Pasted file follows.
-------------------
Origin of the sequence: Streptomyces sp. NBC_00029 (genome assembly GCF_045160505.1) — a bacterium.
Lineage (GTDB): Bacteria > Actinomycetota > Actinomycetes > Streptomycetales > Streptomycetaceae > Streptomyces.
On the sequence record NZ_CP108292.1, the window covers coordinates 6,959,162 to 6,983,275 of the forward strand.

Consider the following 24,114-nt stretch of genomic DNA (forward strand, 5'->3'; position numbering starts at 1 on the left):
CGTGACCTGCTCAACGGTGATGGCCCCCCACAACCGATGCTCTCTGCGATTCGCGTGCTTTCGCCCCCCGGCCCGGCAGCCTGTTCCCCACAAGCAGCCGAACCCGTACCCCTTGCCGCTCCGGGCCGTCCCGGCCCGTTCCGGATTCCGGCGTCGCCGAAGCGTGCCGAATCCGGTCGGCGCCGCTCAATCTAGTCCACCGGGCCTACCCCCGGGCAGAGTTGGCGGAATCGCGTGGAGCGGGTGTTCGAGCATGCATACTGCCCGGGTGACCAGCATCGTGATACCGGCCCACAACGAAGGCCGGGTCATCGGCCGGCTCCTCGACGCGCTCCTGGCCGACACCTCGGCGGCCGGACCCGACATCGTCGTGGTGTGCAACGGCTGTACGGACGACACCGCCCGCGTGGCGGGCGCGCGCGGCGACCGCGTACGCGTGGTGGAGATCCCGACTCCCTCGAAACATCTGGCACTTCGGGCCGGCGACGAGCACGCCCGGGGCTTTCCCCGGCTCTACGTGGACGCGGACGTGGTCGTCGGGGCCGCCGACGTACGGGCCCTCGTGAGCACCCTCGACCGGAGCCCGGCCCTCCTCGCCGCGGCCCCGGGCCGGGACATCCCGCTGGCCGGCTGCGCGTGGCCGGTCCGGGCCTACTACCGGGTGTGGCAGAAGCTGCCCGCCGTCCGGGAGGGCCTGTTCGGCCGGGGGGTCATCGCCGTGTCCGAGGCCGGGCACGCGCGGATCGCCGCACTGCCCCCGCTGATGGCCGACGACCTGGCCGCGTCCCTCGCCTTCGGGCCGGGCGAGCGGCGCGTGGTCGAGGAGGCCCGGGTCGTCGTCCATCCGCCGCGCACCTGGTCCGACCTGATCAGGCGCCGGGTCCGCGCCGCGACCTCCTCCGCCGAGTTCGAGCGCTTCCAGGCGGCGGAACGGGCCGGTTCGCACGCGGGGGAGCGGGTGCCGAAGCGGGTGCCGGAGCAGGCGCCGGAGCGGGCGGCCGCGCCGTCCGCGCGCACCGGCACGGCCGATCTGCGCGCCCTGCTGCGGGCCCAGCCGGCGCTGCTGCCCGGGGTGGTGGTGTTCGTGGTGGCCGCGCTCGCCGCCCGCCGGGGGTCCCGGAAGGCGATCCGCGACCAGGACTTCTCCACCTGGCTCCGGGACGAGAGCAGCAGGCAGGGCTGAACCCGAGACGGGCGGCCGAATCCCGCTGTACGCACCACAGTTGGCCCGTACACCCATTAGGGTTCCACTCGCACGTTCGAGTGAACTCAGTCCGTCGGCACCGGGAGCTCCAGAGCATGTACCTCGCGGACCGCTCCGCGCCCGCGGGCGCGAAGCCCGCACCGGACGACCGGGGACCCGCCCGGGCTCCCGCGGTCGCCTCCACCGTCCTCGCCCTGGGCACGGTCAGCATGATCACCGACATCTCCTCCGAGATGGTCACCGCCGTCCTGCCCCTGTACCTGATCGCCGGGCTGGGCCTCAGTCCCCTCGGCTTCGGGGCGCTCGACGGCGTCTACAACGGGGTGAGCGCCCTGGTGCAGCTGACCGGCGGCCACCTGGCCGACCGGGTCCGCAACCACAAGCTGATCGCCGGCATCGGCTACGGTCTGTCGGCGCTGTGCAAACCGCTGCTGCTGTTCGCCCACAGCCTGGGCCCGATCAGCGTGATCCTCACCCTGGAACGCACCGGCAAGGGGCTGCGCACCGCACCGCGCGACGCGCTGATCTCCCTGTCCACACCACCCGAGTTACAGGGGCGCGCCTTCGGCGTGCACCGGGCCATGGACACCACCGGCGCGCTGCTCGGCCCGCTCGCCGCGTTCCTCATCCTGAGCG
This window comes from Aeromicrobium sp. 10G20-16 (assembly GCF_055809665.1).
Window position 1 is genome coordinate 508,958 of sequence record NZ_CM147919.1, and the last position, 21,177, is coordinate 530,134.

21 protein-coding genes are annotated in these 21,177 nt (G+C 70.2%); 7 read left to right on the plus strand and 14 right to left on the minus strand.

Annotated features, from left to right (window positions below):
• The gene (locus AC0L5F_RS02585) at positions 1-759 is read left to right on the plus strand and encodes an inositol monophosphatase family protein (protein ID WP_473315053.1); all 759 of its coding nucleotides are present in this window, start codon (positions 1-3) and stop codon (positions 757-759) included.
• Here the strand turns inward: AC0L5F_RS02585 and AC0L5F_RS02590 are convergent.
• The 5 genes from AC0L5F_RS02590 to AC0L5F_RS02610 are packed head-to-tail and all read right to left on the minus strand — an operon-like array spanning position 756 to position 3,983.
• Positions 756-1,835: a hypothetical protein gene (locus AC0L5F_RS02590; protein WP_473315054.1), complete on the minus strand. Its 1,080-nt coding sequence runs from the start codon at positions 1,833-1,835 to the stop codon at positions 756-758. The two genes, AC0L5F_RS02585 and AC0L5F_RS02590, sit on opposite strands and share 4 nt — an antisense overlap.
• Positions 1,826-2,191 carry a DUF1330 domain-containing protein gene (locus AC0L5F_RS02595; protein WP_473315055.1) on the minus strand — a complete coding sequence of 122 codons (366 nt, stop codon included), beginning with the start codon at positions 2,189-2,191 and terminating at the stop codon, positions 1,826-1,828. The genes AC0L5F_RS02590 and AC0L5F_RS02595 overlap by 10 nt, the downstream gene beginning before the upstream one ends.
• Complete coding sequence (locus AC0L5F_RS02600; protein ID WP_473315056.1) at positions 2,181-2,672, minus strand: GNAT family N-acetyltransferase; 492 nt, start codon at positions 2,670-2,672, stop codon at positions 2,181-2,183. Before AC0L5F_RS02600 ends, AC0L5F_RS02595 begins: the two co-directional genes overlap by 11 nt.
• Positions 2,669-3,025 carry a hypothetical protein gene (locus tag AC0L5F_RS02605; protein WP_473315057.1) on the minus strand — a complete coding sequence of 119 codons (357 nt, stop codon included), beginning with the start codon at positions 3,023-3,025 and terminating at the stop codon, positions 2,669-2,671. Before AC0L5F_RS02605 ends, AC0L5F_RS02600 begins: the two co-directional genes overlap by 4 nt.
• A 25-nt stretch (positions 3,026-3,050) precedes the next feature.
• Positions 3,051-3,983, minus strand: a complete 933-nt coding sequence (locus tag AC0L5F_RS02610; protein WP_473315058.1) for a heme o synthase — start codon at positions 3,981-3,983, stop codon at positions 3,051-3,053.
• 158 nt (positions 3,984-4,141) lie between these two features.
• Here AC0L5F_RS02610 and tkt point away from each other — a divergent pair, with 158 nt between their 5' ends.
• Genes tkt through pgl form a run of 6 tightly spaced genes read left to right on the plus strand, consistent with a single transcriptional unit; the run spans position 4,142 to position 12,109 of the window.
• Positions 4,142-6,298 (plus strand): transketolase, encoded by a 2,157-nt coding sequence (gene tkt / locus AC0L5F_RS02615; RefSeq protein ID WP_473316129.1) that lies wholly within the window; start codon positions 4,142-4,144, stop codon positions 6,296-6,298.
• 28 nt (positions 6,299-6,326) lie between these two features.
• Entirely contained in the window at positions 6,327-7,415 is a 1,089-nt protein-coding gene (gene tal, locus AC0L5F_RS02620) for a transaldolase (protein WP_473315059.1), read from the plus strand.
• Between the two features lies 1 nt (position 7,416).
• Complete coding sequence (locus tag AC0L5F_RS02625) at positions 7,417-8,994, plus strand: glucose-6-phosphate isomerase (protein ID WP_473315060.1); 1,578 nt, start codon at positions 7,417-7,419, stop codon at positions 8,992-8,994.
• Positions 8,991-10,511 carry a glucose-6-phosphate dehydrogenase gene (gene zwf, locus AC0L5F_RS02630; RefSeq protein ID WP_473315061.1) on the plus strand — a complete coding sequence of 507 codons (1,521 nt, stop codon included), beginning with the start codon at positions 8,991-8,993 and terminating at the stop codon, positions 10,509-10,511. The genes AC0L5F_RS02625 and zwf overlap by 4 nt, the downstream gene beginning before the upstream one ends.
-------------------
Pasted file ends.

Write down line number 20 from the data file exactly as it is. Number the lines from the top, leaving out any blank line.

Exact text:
• Here AC0L5F_RS02610 and tkt point away from each other — a divergent pair, with 158 nt between their 5' ends.